Tracy Dass’ first indication that something was wrong was a pounding on her bedroom wall.
“That’s how I woke up,” said the single mother of two young children.
Dass’ townhouse unit at the Fenstanton Place townhouse complex in Maple Ridge, was heavily damaged by smoke and water Tuesday, March 30, after a neighbouring townhouse went up in flames.
Dass sprang out of bed and raced down the stairs.
“All I saw was bright orange,” she explained.
After she took a couple more steps forward, all she could see was the orange and the propane tank at her outdoor fire pit.
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Dass then unlocked her front door and a 16-year-old neighbour rushed into her unit. They both ran up the stairs to the children’s bedrooms.
“We ran up the stairs, and it was completely filled with smoke. I opened my child’s bedroom door and I couldn’t see her face. I couldn’t see her at all. We grabbed the two kids,” said Dass.
They all ran outside.
Dass is still trying to process the series of events that has landed her and her two children, Linden, 10, and Rylee, five, into a temporary townhouse at the same complex, until hers is repaired.
However, Dass had no insurance and has lost everything.
A GoFundMe was started last week that has raised $2,805 for the family so far. And Dass it truly grateful.
She has purchased beds and a couch, and says she is not in any need for anything else right now. She won’t be thinking of replacing any of her household items until they move back into their unit again.
The only item she managed to salvage from her unit was her dining room table. All of their clothing is currently at a dry cleaner and she is unsure if it will be able to remove the smell.
She is also heartbroken that she lost her outdoor gazebo and patio furniture that took her a couple of years of saving to purchase.
“We don’t have much of a backyard so I wanted to build a gazebo and an outdoor living room. That’s all gone now,” she said.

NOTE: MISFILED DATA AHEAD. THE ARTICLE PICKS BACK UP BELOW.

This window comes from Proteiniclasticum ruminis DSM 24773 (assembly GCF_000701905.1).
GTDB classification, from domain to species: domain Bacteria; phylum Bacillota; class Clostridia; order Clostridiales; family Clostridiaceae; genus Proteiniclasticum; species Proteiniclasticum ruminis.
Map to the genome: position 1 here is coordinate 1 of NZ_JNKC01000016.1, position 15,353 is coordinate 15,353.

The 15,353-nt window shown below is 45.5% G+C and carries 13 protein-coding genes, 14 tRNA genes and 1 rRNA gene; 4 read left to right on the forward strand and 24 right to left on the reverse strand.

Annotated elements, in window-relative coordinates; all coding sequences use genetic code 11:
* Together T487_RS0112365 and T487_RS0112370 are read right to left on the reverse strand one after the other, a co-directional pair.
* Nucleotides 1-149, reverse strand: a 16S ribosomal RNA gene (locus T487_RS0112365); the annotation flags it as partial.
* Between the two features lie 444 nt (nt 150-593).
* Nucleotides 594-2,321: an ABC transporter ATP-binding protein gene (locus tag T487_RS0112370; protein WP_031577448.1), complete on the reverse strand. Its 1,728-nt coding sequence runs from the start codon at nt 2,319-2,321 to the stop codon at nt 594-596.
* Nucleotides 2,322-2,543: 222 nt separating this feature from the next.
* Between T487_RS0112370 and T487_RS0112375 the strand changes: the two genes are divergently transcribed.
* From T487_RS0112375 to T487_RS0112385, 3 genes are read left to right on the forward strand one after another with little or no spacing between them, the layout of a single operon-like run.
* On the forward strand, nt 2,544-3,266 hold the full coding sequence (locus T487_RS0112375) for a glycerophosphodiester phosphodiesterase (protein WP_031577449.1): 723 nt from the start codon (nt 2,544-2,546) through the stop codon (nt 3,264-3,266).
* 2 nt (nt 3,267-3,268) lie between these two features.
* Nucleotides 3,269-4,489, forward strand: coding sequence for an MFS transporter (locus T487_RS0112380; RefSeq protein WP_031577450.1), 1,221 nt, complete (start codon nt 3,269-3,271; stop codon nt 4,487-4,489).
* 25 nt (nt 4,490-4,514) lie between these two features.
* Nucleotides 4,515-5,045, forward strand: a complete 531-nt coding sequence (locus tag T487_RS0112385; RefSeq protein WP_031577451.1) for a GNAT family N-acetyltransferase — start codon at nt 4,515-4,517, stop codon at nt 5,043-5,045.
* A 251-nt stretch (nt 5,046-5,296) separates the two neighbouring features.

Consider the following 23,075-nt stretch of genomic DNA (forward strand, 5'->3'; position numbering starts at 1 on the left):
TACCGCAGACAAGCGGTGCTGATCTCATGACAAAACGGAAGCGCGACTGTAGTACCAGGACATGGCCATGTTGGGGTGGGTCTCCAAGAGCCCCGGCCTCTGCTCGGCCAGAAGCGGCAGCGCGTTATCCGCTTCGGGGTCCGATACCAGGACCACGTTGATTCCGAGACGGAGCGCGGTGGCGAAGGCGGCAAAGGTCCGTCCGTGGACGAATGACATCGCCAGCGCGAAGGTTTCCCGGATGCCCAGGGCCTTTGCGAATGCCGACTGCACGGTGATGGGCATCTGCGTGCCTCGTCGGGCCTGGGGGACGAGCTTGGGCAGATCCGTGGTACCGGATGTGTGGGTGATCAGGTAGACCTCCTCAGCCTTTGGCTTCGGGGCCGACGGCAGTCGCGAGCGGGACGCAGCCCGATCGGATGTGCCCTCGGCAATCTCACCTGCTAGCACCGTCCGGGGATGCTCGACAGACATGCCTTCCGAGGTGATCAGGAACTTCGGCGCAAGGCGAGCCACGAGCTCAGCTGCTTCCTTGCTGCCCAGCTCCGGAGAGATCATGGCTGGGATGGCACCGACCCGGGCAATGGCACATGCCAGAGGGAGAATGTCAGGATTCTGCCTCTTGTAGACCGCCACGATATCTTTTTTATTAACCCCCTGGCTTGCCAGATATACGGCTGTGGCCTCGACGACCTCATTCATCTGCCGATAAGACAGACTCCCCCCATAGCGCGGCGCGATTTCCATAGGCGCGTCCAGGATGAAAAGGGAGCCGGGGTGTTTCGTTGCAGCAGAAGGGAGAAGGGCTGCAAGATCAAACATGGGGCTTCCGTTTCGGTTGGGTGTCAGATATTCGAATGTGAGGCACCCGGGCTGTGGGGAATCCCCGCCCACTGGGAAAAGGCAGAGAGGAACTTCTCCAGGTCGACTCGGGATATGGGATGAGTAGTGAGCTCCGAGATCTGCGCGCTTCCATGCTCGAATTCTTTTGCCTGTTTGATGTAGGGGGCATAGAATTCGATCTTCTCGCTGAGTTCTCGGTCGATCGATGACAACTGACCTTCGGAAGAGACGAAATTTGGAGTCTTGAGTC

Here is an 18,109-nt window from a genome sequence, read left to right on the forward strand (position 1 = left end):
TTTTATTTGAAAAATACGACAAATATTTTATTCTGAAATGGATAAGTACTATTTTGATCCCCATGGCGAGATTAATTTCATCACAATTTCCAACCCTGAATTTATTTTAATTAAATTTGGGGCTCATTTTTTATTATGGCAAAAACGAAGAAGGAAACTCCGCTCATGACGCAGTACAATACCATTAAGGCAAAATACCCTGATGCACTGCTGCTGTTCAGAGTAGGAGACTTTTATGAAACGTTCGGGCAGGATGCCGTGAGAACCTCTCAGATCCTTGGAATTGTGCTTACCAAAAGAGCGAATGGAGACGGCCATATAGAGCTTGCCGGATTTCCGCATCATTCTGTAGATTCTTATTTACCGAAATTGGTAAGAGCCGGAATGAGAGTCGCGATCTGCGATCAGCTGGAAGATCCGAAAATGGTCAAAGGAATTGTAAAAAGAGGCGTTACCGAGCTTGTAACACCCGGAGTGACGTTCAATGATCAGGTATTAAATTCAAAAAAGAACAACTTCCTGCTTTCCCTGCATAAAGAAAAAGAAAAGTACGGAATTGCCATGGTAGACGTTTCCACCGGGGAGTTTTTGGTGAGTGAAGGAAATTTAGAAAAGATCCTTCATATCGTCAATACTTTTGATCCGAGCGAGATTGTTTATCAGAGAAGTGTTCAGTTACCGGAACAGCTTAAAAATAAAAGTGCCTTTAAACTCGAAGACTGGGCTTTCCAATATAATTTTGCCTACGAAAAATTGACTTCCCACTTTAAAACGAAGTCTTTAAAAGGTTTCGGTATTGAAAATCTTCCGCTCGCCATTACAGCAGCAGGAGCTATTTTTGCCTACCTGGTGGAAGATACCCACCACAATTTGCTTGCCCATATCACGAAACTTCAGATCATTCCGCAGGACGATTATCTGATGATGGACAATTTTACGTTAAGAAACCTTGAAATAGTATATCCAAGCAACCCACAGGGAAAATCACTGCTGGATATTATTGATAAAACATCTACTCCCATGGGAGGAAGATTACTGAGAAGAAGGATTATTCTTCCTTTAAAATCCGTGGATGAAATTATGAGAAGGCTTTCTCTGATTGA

And there is also the loss of the irreplaceable family photographs and important documents.
At around 3 a.m. on Tuesday Maple Ridge Fire and Rescue raced to the fire. Assistant fire chief James Clelland recalled heavy smoke and flames spewing out a patio door on the main floor area at the rear of one of the units.
It took 25 firefighters about 15 to 20 minutes to knock down the blaze.
Clelland credited working fire alarms for saving the lives of the mother and her two young children inside.
However, Dass claims, neither her fire alarm, nor the fire alarm next door went off in a timely manner.
She said her neighbour’s fire alarm in the unit where the fire took place, didn’t go off until the house was nearly engulfed. And hers didn’t sound until water from firefighter’s hoses hit the flames. Something that she finds difficult to comprehend since it goes off regularly when she boils eggs or soup, and also because there are regular smoke alarm inspections.
Mike Kowalchuk, Dass’ ex-partner and the father of her children, heard about the fire when Dass called him at about 5 a.m. and he picked the children and took them back to his house in Richmond until Dass could figure out her living situation.
Dass and Mike are thankful that the outcome wasn’t worse.
Just outside their daughter’s bedroom the fire destroyed everything and inside the smoke was so thick, that Dass believes her daughter’s room would have caught fire next.
Dass is waiting to hear what caused the fire. She was told by the fire department they have ruled out electrical or arson as causes of the fire.
Her biggest concern immediately after the fire was getting her children into a stable environment.
“Because a mother without a roof over their child’s head is a very scary feeling,” said Dass.
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